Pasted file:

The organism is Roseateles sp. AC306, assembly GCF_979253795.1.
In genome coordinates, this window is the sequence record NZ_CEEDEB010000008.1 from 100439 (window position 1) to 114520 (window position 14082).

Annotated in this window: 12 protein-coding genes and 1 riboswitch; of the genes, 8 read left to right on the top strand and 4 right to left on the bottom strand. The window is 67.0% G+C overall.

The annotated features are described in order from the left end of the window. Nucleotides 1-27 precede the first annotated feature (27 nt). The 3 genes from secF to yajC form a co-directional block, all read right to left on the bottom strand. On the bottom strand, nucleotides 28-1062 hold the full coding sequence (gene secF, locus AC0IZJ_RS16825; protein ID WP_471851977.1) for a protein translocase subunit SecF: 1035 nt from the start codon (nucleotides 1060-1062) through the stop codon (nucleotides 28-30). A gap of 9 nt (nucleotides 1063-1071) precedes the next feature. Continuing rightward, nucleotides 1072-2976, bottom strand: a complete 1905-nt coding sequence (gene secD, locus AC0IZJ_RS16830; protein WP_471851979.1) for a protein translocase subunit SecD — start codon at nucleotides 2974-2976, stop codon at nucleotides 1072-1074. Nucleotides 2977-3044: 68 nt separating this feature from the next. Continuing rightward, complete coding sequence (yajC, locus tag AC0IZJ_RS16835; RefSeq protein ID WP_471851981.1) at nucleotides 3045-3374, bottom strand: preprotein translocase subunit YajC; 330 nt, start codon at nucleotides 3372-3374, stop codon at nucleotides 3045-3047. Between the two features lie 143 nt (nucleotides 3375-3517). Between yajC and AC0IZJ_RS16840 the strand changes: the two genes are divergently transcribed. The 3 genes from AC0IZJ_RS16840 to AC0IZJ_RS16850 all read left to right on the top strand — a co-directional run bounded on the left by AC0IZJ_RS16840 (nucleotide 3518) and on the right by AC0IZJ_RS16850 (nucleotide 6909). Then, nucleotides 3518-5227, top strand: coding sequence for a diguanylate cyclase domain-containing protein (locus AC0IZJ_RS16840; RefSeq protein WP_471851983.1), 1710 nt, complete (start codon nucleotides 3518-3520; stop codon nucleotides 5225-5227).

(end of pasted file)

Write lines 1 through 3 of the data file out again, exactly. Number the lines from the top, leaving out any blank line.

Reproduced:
The organism is Roseateles sp. AC306, assembly GCF_979253795.1.
In genome coordinates, this window is the sequence record NZ_CEEDEB010000008.1 from 100439 (window position 1) to 114520 (window position 14082).

Annotated in this window: 12 protein-coding genes and 1 riboswitch; of the genes, 8 read left to right on the top strand and 4 right to left on the bottom strand. The window is 67.0% G+C overall.